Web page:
Cinema Review – The Counsellor

The Counsellor (Michael Fassbender) finds his world, and fiancée (Penelope Cruz) in jeopardy when what should be a simple drug sale turns into a nightmare.

There has been much talk about The Counsellor, not least because of it’s amazing cast; Fassbender, Pitt, Bardem, Cruz and Diaz make up the central characters, with familiar faces dotted throughout the film. The script is veteran novelist Cormac McCarthy’s first direct to screen story and, as such, it is filled with the heavy and verbose dialogue that one would expect. Dialogue aside, however, The Counsellor boasts a remarkably familiar story; a man, used to the good life, turns to crime when his finances run dry, but the path to ill gotten riches rarely runs smoothly.

As the eponymous Counsellor, Michael Fassbender is on fine form. As his character is the heart of the film, he gives as strong a performance as we have come to expect from the actor, infusing his desperate situation with love for his fiancée Laura. Yes, Fassbender does well, but this is nothing we haven’t seen the actor do before. Javier Bardem ramps up his hair and wardrobe, as Reiner – the man who triggers the Counsellor’s greed – feels as frenetic as the décor of his home. Cruz has precious little to do, other than offer motivation for The Counsellor, which is disappointing. Brad Pitt delivers dialogue in his usual careful manner, which is always a pleasure to watch, and he looks better than he has in years. It’s poor old Cameron Diaz who comes off the worst here though. The actress has proven, time and again, that she has a talent for light comedy, with The Counsellor though, she struggles. At times, her dialogue feels forced, as though she is reading it from a cue card, and her character feels stunted surrounded, as she is, by a cast of strong actors. She still oozes sex though, which is a plus.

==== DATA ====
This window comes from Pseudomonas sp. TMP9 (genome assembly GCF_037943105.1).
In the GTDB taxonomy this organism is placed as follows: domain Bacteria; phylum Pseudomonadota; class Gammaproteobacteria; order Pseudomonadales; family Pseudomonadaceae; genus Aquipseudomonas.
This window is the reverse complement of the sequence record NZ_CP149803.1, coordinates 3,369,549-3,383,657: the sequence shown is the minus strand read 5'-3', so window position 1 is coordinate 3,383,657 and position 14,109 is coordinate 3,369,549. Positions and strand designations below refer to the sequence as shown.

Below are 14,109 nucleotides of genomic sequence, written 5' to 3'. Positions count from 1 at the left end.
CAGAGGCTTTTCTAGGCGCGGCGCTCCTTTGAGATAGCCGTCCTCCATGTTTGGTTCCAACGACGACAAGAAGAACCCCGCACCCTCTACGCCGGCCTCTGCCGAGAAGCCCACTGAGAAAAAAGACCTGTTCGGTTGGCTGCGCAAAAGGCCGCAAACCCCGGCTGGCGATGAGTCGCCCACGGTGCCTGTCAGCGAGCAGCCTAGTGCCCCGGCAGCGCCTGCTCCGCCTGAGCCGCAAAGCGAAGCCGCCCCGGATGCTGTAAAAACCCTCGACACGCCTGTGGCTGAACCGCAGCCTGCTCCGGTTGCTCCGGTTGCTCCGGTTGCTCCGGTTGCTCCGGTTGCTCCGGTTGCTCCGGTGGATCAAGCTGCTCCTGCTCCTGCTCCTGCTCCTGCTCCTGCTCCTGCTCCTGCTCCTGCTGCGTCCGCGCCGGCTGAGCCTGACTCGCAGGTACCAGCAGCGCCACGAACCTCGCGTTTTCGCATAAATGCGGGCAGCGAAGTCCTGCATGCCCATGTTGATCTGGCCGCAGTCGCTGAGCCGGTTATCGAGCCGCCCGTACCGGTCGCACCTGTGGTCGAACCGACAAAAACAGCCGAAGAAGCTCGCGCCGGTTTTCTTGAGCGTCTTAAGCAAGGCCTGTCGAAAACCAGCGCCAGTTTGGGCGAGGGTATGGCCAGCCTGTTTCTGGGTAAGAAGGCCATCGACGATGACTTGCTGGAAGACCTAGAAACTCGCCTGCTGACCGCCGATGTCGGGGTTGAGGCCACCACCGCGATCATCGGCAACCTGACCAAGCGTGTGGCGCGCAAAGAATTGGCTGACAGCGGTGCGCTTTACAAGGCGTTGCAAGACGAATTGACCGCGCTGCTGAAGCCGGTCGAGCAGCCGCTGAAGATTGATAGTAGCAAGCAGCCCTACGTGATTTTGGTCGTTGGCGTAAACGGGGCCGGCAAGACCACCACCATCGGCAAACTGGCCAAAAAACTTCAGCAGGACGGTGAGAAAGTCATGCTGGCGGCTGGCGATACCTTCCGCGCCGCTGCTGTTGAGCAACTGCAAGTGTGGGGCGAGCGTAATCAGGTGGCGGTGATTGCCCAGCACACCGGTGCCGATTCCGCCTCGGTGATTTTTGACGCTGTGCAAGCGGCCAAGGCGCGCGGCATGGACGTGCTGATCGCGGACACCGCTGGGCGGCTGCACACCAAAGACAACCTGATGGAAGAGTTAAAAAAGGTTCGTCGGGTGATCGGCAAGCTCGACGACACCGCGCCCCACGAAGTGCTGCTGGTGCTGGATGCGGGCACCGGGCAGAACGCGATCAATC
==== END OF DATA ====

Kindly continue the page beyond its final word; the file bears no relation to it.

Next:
Speaking of sex, the film positively drips of it. The film is beautifully shot by Dariusz Wolski, which will give the cinematography nerds – myself included – something to get excited about, Diaz and Fassbender often look more like models than actual characters and that scene about Diaz’s car fetish… Let’s just say it’s rather explicit. That said, for all of the sex and innuendo in the film, it’s not a particular sexy affair.

Cormac McCarthy has created a cast of characters who inherently mistrust one another; the men are obsessed with women – even as they recognise they will never understand them – and the women are manipulative and cruel. Those who fall outside these descriptions are punished for not conforming to the norms of the film’s world. As well as this, while the story feels familiar, the film does not seem overly concerned with it, meaning that The Counsellor ends up feeling more like a series of monologues than a rounded film that has a story to tell. It looks good though.

The Counsellor is a film that has a familiar plot, which it does not concern itself with too much. McCarthy’s script is verbose and rambling, but Wolski’s cinematography is lush and beautiful. The Counsellor fails to live up to it’s hype as it fails to concern itself with the intricacies of story telling. It looks good though, and Scott directs competently. The Counsellor is a hot mess that is never quite boring; it’s just never quite interesting either.

Rating: 2.5/5

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